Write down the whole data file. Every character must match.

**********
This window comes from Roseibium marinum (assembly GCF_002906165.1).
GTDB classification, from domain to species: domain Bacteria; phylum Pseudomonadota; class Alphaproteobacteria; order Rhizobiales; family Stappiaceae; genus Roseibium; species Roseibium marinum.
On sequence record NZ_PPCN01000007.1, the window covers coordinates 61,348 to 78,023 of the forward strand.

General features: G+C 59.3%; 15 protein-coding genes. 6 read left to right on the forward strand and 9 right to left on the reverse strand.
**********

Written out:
This window comes from Roseibium marinum (assembly GCF_002906165.1).
GTDB classification, from domain to species: domain Bacteria; phylum Pseudomonadota; class Alphaproteobacteria; order Rhizobiales; family Stappiaceae; genus Roseibium; species Roseibium marinum.
On sequence record NZ_PPCN01000007.1, the window covers coordinates 61,348 to 78,023 of the forward strand.

General features: G+C 59.3%; 15 protein-coding genes. 6 read left to right on the forward strand and 9 right to left on the reverse strand.